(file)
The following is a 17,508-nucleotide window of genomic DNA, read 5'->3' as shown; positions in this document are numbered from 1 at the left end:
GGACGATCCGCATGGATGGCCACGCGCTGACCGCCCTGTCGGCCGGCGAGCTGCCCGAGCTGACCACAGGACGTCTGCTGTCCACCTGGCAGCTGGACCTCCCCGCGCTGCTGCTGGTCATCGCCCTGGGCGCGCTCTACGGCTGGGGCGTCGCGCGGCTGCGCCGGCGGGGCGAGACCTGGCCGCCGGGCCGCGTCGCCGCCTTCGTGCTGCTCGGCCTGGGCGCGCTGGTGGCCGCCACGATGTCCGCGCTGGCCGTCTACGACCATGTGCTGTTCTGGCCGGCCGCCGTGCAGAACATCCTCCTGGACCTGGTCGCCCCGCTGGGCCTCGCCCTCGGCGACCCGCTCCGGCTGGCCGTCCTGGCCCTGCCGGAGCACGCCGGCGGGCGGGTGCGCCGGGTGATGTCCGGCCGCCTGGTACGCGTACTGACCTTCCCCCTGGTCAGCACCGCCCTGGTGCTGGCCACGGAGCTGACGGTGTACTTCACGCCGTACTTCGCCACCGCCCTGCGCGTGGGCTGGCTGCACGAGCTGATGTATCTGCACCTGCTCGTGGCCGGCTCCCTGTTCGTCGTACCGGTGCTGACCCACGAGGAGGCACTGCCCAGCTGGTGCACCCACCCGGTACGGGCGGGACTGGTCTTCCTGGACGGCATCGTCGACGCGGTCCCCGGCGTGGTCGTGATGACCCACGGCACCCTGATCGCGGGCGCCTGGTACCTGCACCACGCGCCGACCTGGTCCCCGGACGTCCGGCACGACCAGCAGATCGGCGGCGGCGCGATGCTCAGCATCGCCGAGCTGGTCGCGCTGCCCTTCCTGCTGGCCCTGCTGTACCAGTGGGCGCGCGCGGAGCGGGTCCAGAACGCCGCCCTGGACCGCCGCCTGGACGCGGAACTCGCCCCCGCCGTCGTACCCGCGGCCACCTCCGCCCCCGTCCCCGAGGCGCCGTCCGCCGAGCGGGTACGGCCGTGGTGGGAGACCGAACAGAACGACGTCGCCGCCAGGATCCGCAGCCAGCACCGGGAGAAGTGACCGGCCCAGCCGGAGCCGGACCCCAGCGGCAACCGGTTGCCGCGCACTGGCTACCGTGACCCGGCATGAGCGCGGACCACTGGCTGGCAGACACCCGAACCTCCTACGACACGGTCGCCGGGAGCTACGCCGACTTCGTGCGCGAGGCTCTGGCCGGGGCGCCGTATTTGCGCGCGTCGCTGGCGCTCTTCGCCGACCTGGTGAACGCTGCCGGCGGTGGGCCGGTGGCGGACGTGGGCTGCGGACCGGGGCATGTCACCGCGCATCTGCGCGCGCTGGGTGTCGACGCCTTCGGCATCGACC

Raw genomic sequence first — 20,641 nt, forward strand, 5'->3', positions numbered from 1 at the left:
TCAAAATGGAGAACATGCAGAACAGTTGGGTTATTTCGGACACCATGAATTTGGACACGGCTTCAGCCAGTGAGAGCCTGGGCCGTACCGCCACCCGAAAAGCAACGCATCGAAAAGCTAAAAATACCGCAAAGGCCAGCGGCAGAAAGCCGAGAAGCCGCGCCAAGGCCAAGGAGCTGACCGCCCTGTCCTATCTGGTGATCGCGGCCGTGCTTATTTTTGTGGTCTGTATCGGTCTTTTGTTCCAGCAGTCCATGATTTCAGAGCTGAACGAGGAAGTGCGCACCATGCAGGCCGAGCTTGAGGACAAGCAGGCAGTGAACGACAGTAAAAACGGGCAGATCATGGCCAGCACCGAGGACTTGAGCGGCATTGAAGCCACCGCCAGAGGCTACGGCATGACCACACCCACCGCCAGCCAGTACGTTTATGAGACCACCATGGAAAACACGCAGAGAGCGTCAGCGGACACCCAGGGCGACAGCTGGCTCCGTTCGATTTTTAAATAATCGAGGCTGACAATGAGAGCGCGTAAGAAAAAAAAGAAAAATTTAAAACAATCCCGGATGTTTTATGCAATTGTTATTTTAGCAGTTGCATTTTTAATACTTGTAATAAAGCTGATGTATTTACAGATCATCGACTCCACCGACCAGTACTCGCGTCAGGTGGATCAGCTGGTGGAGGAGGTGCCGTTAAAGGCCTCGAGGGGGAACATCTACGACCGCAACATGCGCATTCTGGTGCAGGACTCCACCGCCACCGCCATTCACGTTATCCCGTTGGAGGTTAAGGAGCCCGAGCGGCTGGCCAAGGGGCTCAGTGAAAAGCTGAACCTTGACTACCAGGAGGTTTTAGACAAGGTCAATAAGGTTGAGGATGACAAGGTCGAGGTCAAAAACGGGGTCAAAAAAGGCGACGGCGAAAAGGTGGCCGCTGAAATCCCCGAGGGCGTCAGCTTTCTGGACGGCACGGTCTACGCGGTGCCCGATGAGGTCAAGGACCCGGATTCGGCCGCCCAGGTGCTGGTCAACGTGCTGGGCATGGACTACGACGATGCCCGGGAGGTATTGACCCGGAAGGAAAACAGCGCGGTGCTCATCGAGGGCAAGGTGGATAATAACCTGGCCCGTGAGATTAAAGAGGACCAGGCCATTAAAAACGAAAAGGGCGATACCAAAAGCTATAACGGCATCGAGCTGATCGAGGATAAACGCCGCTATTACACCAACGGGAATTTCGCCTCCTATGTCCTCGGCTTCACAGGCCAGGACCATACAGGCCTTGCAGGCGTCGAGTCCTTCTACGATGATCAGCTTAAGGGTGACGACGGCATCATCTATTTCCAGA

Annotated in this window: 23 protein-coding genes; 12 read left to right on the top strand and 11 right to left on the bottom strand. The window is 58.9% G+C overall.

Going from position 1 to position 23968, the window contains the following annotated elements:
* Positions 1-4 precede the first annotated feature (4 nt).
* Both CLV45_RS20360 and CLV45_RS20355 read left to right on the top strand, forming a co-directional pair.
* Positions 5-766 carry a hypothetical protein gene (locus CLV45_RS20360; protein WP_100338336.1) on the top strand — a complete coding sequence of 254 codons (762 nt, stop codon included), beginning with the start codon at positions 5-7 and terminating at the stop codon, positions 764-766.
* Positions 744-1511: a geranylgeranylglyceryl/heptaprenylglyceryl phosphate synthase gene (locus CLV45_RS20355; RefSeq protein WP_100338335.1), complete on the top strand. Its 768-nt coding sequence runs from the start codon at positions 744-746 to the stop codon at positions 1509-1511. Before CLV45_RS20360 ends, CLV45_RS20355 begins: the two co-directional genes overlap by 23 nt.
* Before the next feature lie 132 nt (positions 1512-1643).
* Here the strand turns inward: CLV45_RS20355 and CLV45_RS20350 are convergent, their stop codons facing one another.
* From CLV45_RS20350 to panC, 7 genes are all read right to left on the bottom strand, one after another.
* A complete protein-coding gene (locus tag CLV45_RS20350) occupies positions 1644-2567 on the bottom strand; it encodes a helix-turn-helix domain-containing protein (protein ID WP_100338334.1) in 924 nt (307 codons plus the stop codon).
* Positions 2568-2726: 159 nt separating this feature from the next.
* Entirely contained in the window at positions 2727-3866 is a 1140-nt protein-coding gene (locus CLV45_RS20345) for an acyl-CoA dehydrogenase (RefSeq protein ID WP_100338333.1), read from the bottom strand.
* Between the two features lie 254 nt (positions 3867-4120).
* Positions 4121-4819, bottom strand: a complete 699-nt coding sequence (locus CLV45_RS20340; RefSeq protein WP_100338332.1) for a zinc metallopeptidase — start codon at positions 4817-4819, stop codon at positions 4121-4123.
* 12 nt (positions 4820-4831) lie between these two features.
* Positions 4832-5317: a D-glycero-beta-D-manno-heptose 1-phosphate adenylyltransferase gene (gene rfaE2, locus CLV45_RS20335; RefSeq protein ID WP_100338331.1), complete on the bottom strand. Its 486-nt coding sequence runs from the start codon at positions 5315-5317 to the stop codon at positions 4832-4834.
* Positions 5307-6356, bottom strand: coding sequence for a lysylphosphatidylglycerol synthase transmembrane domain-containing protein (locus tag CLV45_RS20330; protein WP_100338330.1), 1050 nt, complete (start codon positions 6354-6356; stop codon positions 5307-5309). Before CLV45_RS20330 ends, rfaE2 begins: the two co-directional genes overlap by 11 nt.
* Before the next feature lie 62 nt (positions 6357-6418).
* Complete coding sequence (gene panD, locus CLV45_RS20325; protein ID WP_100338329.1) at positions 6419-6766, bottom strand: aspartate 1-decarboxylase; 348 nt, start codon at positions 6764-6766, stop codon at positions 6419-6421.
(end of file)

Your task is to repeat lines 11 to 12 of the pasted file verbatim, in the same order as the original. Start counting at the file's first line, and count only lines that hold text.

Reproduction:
* Before the next feature lie 132 nt (positions 1512-1643).
* Here the strand turns inward: CLV45_RS20355 and CLV45_RS20350 are convergent, their stop codons facing one another.